Vintage Pulp Sep 1 2015
Where the pleasure never seems to end.

Though they are at a glance aesthetically very different, the pulp era and the art deco era were contemporaneous, both in full bloom during the 1920s. Above you see the dreamy cover of a 1925 issue of the art deco style magazine Paris Plaisirs, i.e. Paris Pleasures, which was published from 12 Rue Georges-Berger in Paris. The cover star is dancer Isabelitta Ruiz, shot by R. Sobol. It looks to us as if Sobol provided the original image, but it was tinted by a second artist in the employ of the magazine. At least that’s our suspicion. We think that because we can see a second signature on the cover at lower left—it looks like, maybe, Cuaillant? No, that sounds wrong even for French. Maybe C. Jaillant? Better, but still quite possibly wrong. Here we go again with these French artists. And the magazines never seem to bother with masthead credits either. Too prosaïque maybe. We can hear our French friends say, “Comment typique! You Americans, always wanting to know exactly who did what. Learn to embrace uncertainty!” Okay, then. Twenty-two scans below, and you can see a lot more Paris Plaisirs art at the excellent webpage aucarrefouretrange.


Vintage Pulp Aug 30 2015
There’s nothing like the pitter patter of little jackboots.

Check an English language bio on Gisela Fleischer and it’ll likely say she’s a West German woman who claimed to be Adolf Hitler’s daughter, and that the Swiss paper Tribune de Genève broke the story in 1966. Well, guess what? The above Midnight is from today in 1965, and inside, readers are told that Abigail Van Buren—aka Dear Abby—received a letter from West Germany that began: “I need some advice in a hurry. Should I marry a rabbi? I am the daughter of Adolf Hitler.” Fleischer’s mother Tilly Fleischer had competed in javelin at the 1936 Olympic games. According to Gisela, Hitler was impressed enough to invite her mother to the Berghof for dinner and that meeting in Obersalzberg was the beginning of an eight-month affair.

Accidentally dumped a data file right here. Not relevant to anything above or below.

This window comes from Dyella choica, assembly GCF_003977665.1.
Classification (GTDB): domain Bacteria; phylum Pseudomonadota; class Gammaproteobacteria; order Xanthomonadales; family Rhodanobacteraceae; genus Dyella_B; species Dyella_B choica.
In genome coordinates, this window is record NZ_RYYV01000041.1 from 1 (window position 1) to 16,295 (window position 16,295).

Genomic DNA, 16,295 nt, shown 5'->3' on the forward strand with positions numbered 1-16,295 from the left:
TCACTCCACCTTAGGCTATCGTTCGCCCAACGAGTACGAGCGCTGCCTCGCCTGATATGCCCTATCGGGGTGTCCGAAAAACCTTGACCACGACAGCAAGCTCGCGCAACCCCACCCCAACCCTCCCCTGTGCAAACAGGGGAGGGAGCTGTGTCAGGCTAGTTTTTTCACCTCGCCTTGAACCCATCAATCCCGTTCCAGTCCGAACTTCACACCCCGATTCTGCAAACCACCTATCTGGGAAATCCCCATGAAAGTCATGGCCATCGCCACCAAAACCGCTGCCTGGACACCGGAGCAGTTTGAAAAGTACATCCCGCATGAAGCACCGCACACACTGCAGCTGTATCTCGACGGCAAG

Gisela claims to have been born in December 1937 at a special Nazi clinic, but never knew who her father was until later in life. Midnight journo Cyrus Bell claims to have spoken to Fleischer, and the gist is basically that learning she was Hitler’s daughter was a good thing, because it helped her finally know and accept herself. She says at the end, “Now I can say, like Antigone in the tragedy by Sophocles, that I was born for love and not for hate.” But by now you know that Midnight couldn’t land a scoop if you dropped the entire editorial staff into a Breyer’s factory. While the Dear Abby connection might well be true, it turns out Fleischer first made her Hitler claims in mid-1965 in the European magazines Oggi, Ici Paris, and Bunten, and Midnight merely reprinted them.